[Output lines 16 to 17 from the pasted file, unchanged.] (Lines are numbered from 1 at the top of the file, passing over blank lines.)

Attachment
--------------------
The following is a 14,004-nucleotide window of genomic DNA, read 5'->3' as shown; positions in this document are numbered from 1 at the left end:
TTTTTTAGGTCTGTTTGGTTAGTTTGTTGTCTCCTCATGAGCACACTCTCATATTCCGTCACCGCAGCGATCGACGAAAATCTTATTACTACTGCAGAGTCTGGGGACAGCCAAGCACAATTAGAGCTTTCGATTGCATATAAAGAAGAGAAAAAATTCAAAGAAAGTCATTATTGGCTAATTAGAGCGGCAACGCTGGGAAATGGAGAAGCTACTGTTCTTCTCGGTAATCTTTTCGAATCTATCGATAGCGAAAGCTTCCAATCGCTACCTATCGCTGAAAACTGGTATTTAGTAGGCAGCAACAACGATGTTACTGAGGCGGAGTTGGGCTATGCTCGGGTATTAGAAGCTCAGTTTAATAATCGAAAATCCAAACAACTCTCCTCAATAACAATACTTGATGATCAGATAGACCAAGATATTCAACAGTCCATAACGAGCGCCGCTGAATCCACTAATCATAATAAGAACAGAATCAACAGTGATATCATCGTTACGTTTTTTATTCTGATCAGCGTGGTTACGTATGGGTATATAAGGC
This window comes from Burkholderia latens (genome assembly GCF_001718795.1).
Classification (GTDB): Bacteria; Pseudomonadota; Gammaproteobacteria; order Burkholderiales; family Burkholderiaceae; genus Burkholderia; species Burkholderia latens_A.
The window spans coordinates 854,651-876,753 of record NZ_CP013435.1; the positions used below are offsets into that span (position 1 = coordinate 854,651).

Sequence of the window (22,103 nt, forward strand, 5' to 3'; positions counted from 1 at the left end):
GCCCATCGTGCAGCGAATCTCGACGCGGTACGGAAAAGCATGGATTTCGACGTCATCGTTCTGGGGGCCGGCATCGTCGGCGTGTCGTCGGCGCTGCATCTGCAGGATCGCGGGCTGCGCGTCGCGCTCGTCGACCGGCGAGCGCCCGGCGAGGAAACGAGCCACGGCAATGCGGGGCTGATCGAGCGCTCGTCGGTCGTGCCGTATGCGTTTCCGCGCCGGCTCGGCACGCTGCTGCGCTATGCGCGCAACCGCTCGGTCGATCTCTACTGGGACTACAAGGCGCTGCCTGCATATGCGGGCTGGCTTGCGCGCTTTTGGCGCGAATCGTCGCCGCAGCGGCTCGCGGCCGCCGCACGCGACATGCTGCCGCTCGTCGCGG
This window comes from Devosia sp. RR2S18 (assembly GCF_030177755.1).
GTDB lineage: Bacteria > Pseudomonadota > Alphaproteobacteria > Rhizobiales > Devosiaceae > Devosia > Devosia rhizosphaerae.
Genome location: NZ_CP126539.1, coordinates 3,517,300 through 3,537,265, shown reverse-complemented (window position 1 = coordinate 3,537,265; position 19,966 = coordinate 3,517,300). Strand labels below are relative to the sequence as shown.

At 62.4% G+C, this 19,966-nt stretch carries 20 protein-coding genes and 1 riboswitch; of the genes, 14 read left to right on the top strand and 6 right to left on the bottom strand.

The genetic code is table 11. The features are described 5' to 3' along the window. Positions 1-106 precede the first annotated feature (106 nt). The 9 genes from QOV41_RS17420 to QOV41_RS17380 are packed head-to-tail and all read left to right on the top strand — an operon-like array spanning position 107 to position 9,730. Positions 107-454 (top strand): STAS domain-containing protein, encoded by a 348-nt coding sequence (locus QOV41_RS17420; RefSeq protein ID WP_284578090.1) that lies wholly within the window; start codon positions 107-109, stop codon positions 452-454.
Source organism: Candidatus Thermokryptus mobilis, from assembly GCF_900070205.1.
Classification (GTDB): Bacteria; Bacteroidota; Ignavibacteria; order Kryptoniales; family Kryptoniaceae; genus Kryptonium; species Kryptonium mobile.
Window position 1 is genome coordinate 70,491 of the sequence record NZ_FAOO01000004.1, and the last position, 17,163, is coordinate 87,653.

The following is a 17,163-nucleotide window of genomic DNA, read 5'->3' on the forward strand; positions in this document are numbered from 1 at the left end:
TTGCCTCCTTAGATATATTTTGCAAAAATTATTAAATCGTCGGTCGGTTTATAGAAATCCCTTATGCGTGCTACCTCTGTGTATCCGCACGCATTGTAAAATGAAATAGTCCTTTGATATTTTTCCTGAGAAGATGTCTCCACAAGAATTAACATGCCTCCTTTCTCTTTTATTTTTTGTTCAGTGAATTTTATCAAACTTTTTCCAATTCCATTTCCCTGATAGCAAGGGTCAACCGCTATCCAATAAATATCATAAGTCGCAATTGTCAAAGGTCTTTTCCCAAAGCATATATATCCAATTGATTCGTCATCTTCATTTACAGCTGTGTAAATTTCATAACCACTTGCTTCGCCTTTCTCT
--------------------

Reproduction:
The following is a 17,163-nucleotide window of genomic DNA, read 5'->3' on the forward strand; positions in this document are numbered from 1 at the left end:
TTGCCTCCTTAGATATATTTTGCAAAAATTATTAAATCGTCGGTCGGTTTATAGAAATCCCTTATGCGTGCTACCTCTGTGTATCCGCACGCATTGTAAAATGAAATAGTCCTTTGATATTTTTCCTGAGAAGATGTCTCCACAAGAATTAACATGCCTCCTTTCTCTTTTATTTTTTGTTCAGTGAATTTTATCAAACTTTTTCCAATTCCATTTCCCTGATAGCAAGGGTCAACCGCTATCCAATAAATATCATAAGTCGCAATTGTCAAAGGTCTTTTCCCAAAGCATATATATCCAATTGATTCGTCATCTTCATTTACAGCTGTGTAAATTTCATAACCACTTGCTTCGCCTTTCTCT